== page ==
Does it have two standing ceramic resistors above the chassis, or only one?

What are your can cap sizes near the output tubes, and the one in the back right corner above the chassis?

Any photos?

Also would like to know what the size of 7591's screen grid resistor is inside the actual unit (not the schematic). 1.2K or 750ohm?

. . Falcon

ltr317
10-11-2007, 05:36 PM
I just took some photos. Starting from the top left photo: 1) left cap can near the output tubes (short), 2) right cap can near the output tubes (tall), 3) right rear corner cap, 4) top chasis view, 5) front panel, 6) cap can near preamp tubes. Looks like only one ceramic resistor. I haven't open the chasis yet.

FalconEddy
10-11-2007, 05:52 PM
Interesting.

WHAT the heck is wrapped around those 7591's???????

. . Falcon

ltr317
10-11-2007, 06:00 PM
Oh, plumber's tape. Thought I could keep the output tubes a little cooler, since they are so close to the output transformers.

Steve O
10-11-2007, 07:25 PM
Oh, plumber's tape. Thought I could keep the output tubes a little cooler, since they are so close to the output transformers.

"Plumber's Tape" = teflon pipe thread tape? I don't think that's a real good idea. Tubes are cooled by both convection and radiation and the tape is probably going to interfere with the radiation portion. If heat is an issue, a small fan is a better choice IMO. Let those 7591s breathe. They're a 6V6 size tube with 6L6 power capabilities.

ltr317
10-11-2007, 09:35 PM
Hey thanks. I took off the teflon tape and will get a small fan instead.

FalconEddy
10-11-2007, 09:42 PM
Oh, plumber's tape. Thought I could keep the output tubes a little cooler, since they are so close to the output transformers.

???

Do you mean teflon tape??

Those glass envelopes on the output tubes need to dissipate a LOT of heat. Covering them up isn't something I'd recommend. Unlike a Pearl Tube Cooler, there is nothing to capture and radiate heat away from the tube using a convection process.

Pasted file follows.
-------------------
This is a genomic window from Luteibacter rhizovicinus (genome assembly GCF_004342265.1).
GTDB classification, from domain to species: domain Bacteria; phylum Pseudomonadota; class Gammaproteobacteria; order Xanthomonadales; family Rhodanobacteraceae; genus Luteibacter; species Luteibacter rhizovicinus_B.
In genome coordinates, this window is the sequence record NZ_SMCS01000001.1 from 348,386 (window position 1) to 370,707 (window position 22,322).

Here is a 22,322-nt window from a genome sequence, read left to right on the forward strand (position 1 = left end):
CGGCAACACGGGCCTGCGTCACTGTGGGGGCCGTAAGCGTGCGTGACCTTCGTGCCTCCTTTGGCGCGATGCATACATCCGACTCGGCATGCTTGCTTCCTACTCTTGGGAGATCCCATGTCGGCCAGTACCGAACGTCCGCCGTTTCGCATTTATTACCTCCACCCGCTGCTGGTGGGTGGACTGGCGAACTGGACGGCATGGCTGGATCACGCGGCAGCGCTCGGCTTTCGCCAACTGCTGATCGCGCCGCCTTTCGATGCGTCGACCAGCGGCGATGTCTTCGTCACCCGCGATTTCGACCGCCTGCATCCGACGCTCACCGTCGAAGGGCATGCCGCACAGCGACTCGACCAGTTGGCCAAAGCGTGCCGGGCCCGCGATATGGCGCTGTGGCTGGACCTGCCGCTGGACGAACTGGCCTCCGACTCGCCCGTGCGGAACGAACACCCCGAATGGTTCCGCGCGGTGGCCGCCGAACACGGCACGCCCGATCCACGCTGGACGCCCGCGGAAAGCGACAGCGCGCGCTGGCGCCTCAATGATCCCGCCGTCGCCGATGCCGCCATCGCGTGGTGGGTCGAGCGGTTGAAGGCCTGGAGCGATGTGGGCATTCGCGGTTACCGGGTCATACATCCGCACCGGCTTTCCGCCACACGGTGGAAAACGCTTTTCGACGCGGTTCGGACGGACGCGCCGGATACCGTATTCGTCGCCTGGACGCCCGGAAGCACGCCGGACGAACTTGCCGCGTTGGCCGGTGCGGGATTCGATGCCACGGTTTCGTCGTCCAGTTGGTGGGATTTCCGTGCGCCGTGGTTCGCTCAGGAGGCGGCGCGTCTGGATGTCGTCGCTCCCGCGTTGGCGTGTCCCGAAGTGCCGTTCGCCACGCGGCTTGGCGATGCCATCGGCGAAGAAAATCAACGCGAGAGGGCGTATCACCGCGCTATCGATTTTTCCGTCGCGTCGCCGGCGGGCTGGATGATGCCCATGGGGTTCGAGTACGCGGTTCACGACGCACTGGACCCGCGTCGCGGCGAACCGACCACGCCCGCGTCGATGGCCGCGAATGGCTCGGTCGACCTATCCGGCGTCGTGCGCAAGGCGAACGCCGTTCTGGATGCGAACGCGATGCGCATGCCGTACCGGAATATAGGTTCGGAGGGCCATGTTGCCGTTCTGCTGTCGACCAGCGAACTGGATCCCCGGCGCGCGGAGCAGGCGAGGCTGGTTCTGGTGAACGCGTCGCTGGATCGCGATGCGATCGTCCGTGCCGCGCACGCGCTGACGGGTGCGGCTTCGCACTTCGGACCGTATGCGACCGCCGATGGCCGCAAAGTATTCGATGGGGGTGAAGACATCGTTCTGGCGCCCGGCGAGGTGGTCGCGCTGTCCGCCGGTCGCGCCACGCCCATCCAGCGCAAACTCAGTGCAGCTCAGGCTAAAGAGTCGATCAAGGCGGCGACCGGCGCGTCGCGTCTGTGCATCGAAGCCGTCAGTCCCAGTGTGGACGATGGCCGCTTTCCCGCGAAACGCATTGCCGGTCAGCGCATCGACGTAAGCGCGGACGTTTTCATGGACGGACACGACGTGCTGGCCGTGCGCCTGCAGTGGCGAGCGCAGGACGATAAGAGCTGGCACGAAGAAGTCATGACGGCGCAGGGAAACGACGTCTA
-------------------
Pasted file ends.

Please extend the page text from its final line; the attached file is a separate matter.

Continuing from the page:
Here's a link to my rebuild schematic (around 6MB):

http://www.falconeddystudios.com/images/HH-Scott-Schematic-LK72A-COLOR-Rebuild-July2006.jpg

. . Falcon

ltr317
10-12-2007, 12:44 PM
Thanks for the schematic. I'll look at it closely over the weekend. I took the teflon tape off already as Steve O suggested the same thing you did.

NOSValves
10-12-2007, 01:26 PM
That schematic will not be correct especially in the driver/phase splitter area. From the pictures his amp he posted his utilizes 7199 driver/phase splitters. Also his amp has no DC balance adjust pots. They made so many different versions of the LK-72/299C amps an accurate schematic is impossible task to find. I attached a schematic of a 299C that uses 7199 driver/phase splitters but it also has DC balance controls. I've yet to see a scat for a LK72/299C without DC balance controls.

Craig


PS darn the file size is to large. Email me at craigostby@comcast.net and I'll send the Schematic.

ltr317
10-12-2007, 02:43 PM
I just looked at the phase inverter tubes and they are 7199 instead of the 6U8/6GH8 listed on the HH Scott website. Craig, thanks for pointing that out. I just sent you an email for the 299C schematic

FalconEddy
10-12-2007, 02:50 PM
DAMN!!!

Nice catch Craig.

I had originally started typing up that reply around 6:15PM last night, but was waiting to send it since I still had to take a photo of the schematic (like his amp photos showed), and put it up on my website.

It's Scott's early version drawing number D-LK-72-C1 sub 1 from 10/18/60. The visible differences I noticed were that all five of the power supply caps were 20MFD, but the driver section was correct and it had no balance pots. So I thought that may be a good reference for him.

I got sidetracked after going to pick up my son from karate, and couldn't remember why I hadn't sent the reply yet. :scratch2:

If you'd like, I can send you a link later on tonight pointing to this particular scat.

Thanks,

. . Falcon

ltr317
10-12-2007, 04:24 PM
Yes, the link would be great. Thanks.

Falconeddy,
Craig just emailed me the schematic for the early LK-72 amp, so you don't need to. Thanks anyway.